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Free Content Hydroid Assemblages on Holopelagic Sargassum from the Sargasso Sea at Bermuda

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Hydroids on pelagic Sargassum natans and S. fluitans were studied in samples collected at Bermuda during March 1982 and April, September, and December 1992. Sixty thalli of each of the two algal species were examined. A total of 10 hydroid species was represented in these samples, eight on S. natans and all 10 on S. fluitans. Each of 120 thalli provided substrate for hydroids, the minimum number of species per thallus being two and the maximum seven. The three most frequent hydroid species, Obelia dichotoma, Plumularia strictocarpa, and Clytia noliformis, were found on a majority of the thalli of both S. natans and S. fluitans. Zanclea alba and Clytia hemisphaerica were also common on these algae. Clytia noliformis was observed on all 60 thalli of S. natans in the samples and was the dominant hydroid on a majority (83%) of them. Aglaophenia latecarinata was found only on S. fluitans, on which it was the principal hydroid dominant. Other hydroid species (Halopteris diaphana, Halecium nanum, Monotheca margaretta, and Dynamena disticha) were present on fewer than 20% of the thalli. Hydroid species composition was relatively homogeneous on thalli of a given algal species within a sample, and more heterogeneous from one collection period to another. Observed temporal variability was attributed to a complex of factors, including stochastic events, rather than simply to regular seasonal cycles. None of the 10 hydroid species investigated here is restricted to pelagic Sargassaceae or to the Sargassum community.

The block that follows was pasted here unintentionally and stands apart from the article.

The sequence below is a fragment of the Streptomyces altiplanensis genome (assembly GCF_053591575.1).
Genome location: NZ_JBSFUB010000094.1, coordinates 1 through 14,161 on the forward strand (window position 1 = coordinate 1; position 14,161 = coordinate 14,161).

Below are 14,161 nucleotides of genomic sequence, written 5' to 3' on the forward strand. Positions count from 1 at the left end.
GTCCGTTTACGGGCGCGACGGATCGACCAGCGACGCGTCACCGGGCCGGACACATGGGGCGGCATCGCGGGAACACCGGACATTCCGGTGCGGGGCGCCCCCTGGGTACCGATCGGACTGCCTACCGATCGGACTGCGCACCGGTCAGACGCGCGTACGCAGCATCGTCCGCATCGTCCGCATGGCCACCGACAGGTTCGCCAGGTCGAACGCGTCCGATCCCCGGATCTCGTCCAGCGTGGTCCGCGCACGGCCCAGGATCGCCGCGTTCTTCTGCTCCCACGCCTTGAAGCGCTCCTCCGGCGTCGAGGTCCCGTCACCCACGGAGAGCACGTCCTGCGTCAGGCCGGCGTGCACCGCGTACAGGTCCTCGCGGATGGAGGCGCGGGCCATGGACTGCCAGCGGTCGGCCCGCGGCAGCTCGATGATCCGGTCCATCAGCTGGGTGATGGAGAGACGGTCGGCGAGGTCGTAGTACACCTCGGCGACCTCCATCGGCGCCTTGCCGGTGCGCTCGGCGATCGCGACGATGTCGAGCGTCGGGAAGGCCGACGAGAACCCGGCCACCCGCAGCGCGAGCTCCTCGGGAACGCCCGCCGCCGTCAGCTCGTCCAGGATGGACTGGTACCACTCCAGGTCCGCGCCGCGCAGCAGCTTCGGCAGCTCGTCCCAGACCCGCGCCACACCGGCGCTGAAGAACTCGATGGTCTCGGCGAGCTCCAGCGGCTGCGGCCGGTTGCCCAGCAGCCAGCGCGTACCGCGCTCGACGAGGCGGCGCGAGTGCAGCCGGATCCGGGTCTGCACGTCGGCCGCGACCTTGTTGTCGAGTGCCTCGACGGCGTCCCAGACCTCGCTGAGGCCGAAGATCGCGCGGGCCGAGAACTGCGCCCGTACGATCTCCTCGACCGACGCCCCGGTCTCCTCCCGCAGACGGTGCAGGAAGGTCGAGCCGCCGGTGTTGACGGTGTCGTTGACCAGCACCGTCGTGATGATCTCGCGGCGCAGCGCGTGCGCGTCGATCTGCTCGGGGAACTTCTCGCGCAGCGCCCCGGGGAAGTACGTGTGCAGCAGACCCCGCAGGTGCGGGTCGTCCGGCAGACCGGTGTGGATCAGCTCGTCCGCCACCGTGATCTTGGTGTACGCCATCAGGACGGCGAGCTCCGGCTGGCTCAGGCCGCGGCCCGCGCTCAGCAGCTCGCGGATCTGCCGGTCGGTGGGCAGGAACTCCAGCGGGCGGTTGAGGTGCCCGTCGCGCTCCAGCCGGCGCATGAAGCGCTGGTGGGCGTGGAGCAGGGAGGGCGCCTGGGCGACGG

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Document Type: Research Article

Publication date: 1995-03-01

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  • The Bulletin of Marine Science is dedicated to the dissemination of high quality research from the world's oceans. All aspects of marine science are treated by the Bulletin of Marine Science, including papers in marine biology, biological oceanography, fisheries, marine affairs, applied marine physics, marine geology and geophysics, marine and atmospheric chemistry, and meteorology and physical oceanography.
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